Many fans are puzzled as to how former Tennessee football coach Jeremy Pruitt and his idiotic group of NCAA outlaws could have cheated on their Power T’s without the Director of Athletics. time, Phillip Fulmer, does detect something rotten in Vol Nation.
The Tennessee internal investigation cleared Fulmer of any wrongdoing in a cheating scandal that resulted in the Vols being charged with 18 NCAA Level 1 violations. He didn’t even receive a reprimand and was allowed to “retire” with a hefty severance package.
But how did he not notice that something was wrong for three years?
Perhaps because he trusted Pruitt to run a clean operation, just as he trusted him to revitalize UT’s struggling program. After all, Pruitt had been a top assistant coach at top programs like Alabama, Florida State and Georgia. (Sarcasm alert) Surely these schools would not have tolerated an assistant coach who played fast and loose with NCAA rules.
After: What Tennessee football and former coach Jeremy Pruitt could get in NCAA penalties
After: Why Tennessee football could avoid NCAA hammer in Jeremy Pruitt recruiting scandal
After: NCAA says Casey Pruitt paid players for Tennessee football. Here’s what we know
Another reason Fulmer might not have suspected his coaches were cheating: they were losing. A lot.
Pruitt lost his first game as UT coach to West Virginia by 26 points. He lost his last game against Texas A&M by 21 points. He lost another 17 games between the two for a three-year record of 16-19. This included 13 losses by more than 20 points.
Hugh Freeze is remembered for coaching Ole Miss on NCAA probation. But his cheating was not for nothing. He had a 10-win season and beat Alabama twice. Isn’t that how cheating is supposed to work?
Pruitt couldn’t even beat Georgia State’s 25-point underdog at Neyland Stadium. The way he was losing, Fulmer probably assumed he was running the cleanest program in the SEC.
A third reason Fulmer may not have known that Pruitt and his team were rewarding rookies with more than a scholarship: He was just too busy.
Never mind that Fulmer was a successful football coach at UT. AD work was a new adventure, and it probably needed more time to perform simple tasks than an experienced administrator could have handled quickly and efficiently.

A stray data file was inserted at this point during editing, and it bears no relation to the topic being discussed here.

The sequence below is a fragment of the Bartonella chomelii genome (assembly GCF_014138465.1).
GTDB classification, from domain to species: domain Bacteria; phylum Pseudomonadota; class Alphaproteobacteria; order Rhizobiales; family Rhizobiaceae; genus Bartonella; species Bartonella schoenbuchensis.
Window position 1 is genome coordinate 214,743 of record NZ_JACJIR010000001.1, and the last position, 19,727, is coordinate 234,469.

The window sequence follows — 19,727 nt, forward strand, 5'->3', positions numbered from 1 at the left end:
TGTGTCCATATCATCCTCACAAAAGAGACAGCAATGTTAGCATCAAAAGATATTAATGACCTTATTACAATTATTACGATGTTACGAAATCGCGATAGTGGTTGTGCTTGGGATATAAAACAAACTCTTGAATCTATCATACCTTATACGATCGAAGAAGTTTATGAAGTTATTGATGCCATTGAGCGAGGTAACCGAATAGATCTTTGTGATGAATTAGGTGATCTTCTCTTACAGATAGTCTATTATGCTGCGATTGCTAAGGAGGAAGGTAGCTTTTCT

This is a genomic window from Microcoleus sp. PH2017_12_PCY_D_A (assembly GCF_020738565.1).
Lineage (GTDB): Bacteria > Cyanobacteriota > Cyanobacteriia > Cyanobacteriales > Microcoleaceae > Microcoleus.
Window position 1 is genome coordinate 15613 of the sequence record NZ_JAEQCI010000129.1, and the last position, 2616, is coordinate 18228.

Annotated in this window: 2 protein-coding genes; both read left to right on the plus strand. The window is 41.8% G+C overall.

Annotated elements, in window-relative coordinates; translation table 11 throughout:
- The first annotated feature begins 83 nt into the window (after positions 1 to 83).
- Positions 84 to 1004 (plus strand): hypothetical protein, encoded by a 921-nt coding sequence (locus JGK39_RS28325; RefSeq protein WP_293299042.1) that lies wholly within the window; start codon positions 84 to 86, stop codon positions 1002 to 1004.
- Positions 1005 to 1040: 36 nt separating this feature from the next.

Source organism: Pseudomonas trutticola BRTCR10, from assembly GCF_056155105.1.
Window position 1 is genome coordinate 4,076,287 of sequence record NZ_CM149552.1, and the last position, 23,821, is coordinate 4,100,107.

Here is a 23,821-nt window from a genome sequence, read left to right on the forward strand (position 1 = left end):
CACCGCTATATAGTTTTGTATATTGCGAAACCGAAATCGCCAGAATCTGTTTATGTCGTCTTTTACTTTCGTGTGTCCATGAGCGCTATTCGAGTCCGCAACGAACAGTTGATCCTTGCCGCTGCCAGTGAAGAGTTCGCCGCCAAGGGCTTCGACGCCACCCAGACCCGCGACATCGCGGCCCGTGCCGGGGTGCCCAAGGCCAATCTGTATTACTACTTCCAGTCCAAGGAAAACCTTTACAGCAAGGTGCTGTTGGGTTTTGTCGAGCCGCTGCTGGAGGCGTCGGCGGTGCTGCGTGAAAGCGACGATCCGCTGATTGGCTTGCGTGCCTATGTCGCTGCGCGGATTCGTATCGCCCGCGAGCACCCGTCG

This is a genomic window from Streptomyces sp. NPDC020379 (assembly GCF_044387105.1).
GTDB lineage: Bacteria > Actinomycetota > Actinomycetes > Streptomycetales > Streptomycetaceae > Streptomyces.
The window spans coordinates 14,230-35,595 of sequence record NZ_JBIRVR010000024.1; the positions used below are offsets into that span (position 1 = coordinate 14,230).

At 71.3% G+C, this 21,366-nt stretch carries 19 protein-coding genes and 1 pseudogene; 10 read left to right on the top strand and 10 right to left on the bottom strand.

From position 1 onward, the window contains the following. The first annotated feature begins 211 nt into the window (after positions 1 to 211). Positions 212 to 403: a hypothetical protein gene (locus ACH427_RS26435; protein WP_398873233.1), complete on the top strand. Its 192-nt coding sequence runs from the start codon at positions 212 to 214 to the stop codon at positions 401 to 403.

I tried to imagine how long an average work day could take Fulmer. Here is what I found:
9h00-9h15: Arrive at the office and review the “personal notes” from the previous workday. Circle and underline the note that reads: “Ignore email request from Jeremy’s wife, Casey, for his own office at the Athletic Department.”
9:16 a.m. to 9:30 a.m.: Coffee break.
9:31 a.m. to 9:45 a.m.: Read John Adams’ column on knoxnews.com.
9:40 a.m.: Spit out coffee and swear so loudly that the administrative assistant walks into the office and asks, “Is everything okay, Coach?” »
9h46-11h: Watch video from the fourth quarter of Tennessee’s last-second victory over Syracuse to open the 1998 season.
1:01 p.m. to 1:30 p.m.: Take a nap during a meeting with baseball coach Tony Vitello and men’s basketball coach Rick Barnes.
1:31 p.m. to 2:10 p.m.: Watch the fourth quarter of Tennessee’s victory over Arkansas in 1998.
2:11-2:25 p.m.: Decide which coach jacket, baseball cap and shorts to wear to football practice.
2:26 p.m.-2:30 p.m.: Practice whistling.
2:31 p.m.: Block Casey Pruitt’s emails without reading: “With all the money I deliver to recruits, I don’t just need an office. I need an office with an ATM.”
2:32 p.m.-3 p.m.: Walk to the training ground.
3:01 p.m.: Whistle so loud, assistant coach Brian Niedermeyer nearly knocks over a bag of cash which he hands to a UT freshman watching practice.
3:02 p.m. to 4 p.m.: Take detailed notes while watching offensive line practice.
4:01-4:43 p.m.: Walk from the driving range to the office.
4:44 p.m.-5:14 p.m.: Watch the last 30 minutes of Tennessee’s victory over Florida in 1998.
5:15-5:57 p.m.: Take detailed notes while watching the offensive line practice video.
5:58-6:58: Watch the final hour of Tennessee’s victory over Florida State for the 1998 national championship.
6:59-7:10 p.m.: Write “personal notes” for tomorrow, including one that says, “Ask Jeremy how recruiting is going.”
John Adams is senior columnist. He can be reached at 865-342-6284 or email@example.com
This article originally appeared on Knoxville News Sentinel: How did Phillip Fulmer not know Tennessee Vols was cheating?
#Phillip #Fulmer #notice #Tennessee #Vols #cheating #Heres #Adam